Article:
General Schwartzkopf illustrates Schwartkopfing
This is entirely consistent with the recent trend towards "Schwartkopfing," or wearing a smart watch on one wrist and a traditional watch on another, so named after General Norman Schwartkopf. He was famous for wearing a Seiko dive watch on one wrist, set to Eastern Standard time, and a Rolex on the other, set to Saudi time.

Conclusion - If It Walks Like a Phone and Quacks Like a Phone, It's a Phone

Smart watches really do not mimic much of what makes a high quality watch a watch. Smart watches are both more and less than traditional watches. The name "smart watch" actually seems to be a misnomer, it would be more accurate to call these devices "dumb phones." They typically employ an operating system which is similar to a phone OS, a touch screen which is similar but smaller than smart phone screens, similar but less storage, similar but smaller battery, similar but more limited wireless connectivity and a similar app ecosystem. In fact, smart watches tend to discourage consumers from trying other smart phone platforms since they are typically highly integrated with a phone OS. An Apple Watch does not effectively inter-operate with Android so once you buy an Apple Watch it is far less likely you will switch from the iPhone.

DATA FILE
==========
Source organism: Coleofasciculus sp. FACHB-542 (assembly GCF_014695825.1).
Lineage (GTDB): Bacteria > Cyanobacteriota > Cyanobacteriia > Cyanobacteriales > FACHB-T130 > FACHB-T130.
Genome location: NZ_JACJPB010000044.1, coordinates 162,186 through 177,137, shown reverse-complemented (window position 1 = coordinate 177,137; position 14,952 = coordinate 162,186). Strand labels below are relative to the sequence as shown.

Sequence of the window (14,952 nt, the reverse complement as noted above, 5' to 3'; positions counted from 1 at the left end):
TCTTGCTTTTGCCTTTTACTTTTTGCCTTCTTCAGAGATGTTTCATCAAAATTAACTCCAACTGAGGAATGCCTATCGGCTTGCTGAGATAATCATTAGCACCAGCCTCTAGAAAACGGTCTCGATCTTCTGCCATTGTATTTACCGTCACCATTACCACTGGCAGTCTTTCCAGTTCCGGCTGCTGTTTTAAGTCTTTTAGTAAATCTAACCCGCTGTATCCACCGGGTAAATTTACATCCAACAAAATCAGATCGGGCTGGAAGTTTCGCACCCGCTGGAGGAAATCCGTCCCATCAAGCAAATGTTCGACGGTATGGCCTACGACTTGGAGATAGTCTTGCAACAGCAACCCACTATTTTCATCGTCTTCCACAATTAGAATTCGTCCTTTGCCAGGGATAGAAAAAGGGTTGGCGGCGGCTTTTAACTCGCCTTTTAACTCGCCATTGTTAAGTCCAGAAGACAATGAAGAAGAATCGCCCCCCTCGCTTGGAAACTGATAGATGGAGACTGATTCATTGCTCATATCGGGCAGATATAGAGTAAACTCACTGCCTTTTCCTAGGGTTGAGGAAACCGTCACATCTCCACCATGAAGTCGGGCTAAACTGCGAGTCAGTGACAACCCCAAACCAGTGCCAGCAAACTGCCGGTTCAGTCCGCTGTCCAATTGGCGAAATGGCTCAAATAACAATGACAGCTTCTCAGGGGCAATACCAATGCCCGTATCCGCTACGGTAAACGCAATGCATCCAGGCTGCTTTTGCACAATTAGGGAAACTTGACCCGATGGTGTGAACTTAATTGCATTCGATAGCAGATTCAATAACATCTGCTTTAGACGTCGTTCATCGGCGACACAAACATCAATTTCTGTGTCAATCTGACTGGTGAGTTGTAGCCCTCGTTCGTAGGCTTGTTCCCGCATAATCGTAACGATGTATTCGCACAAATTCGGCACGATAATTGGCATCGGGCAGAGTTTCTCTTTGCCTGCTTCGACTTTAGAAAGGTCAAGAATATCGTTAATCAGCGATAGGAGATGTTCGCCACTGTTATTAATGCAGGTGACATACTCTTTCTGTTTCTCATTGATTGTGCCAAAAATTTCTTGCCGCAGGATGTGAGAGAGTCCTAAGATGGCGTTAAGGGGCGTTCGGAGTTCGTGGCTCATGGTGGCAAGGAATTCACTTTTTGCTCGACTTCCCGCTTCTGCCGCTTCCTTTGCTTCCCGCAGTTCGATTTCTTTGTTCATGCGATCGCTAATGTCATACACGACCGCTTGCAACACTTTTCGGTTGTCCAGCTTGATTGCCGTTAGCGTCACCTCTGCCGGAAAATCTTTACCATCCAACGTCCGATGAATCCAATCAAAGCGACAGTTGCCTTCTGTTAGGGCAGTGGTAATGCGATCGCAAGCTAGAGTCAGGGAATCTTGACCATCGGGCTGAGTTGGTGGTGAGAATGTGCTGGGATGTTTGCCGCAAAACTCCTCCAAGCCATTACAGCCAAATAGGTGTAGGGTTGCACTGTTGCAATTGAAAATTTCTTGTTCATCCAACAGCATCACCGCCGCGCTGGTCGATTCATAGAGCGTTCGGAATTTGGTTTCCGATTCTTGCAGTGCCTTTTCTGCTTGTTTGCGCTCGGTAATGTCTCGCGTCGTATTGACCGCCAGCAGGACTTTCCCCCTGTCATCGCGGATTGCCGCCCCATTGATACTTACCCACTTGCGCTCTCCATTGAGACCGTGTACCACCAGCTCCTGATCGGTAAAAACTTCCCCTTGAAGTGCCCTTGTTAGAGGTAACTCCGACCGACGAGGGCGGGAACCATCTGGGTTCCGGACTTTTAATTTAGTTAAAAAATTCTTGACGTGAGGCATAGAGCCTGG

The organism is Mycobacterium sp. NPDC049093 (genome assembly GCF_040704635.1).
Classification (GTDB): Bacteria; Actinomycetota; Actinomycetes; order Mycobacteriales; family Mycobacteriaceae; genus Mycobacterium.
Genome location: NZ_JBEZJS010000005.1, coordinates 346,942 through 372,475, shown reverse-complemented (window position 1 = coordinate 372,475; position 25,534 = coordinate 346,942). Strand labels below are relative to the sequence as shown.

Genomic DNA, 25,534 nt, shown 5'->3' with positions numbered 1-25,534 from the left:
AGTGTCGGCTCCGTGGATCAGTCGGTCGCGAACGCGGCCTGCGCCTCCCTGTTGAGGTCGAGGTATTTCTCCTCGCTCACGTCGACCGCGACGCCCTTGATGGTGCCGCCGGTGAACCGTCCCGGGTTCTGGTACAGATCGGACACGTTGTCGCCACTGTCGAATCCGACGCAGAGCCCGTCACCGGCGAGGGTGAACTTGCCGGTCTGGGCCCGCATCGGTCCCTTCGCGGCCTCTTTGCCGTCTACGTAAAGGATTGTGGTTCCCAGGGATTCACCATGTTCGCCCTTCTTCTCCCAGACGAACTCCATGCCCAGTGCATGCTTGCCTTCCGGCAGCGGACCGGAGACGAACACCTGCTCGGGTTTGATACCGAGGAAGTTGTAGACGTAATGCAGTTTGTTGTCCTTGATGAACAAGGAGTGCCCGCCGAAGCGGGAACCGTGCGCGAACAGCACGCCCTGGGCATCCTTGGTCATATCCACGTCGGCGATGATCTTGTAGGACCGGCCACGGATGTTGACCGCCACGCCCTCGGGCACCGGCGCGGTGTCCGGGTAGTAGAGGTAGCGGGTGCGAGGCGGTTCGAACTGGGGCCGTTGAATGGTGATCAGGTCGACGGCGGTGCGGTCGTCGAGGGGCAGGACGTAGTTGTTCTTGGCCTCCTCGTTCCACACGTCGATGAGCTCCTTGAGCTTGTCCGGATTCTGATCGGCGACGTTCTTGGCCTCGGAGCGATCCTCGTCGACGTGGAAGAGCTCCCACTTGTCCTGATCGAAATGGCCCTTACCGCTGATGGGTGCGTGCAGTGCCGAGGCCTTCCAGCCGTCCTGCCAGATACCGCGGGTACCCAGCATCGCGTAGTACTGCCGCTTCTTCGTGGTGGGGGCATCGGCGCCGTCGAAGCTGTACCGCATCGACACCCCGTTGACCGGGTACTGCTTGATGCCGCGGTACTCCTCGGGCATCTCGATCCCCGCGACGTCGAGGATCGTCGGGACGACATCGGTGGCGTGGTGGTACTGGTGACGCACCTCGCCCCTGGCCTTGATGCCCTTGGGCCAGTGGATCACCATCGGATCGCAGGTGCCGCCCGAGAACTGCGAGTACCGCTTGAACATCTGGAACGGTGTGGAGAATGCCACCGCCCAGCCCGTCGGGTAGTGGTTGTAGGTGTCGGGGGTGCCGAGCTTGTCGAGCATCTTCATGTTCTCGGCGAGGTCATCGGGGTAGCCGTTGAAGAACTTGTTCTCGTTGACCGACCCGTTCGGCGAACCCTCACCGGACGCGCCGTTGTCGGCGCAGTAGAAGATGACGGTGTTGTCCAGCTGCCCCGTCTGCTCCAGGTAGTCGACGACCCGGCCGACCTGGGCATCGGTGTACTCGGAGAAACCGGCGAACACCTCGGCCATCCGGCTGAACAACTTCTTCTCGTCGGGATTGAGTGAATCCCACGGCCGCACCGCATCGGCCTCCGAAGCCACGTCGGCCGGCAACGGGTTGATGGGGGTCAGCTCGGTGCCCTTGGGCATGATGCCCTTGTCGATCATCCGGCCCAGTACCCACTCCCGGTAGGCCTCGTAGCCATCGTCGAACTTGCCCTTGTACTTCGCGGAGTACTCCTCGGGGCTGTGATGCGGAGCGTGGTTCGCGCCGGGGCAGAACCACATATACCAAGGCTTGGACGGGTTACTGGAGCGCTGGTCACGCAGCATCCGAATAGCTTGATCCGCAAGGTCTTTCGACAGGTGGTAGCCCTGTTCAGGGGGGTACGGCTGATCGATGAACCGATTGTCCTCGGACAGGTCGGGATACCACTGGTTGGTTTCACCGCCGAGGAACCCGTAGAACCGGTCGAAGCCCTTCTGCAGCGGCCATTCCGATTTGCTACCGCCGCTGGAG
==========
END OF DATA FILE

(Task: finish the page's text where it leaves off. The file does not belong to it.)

Regardless, smart watches do offer certain functional flexibility in software which mechanical watches strain to achieve. But at least one horology shop is trying. The Ressence E-crown, which allows a smart phone to interact and control a mechanical watch, is a fascinating hybrid approach. Given time such innovation may arrive at the point where there is a timepiece which offers the union of smart and traditional watch functionality. But we're definitely not there yet.


  1. Wow, such a waste of time.
    Currently the only important difference to me is the available watch face. When Smart watches have decently incorporated display tech to traditional analogue faces (WITHOUT the damn ugly date windows that can't tell if it's 31st or 1st) then I'll wear one.
    RIght now I wear a Casio with a digital date window and a virtually eternal Solar power reserve..

    Now that's smart, but it doesn't correct itself via bluetooth which is sad.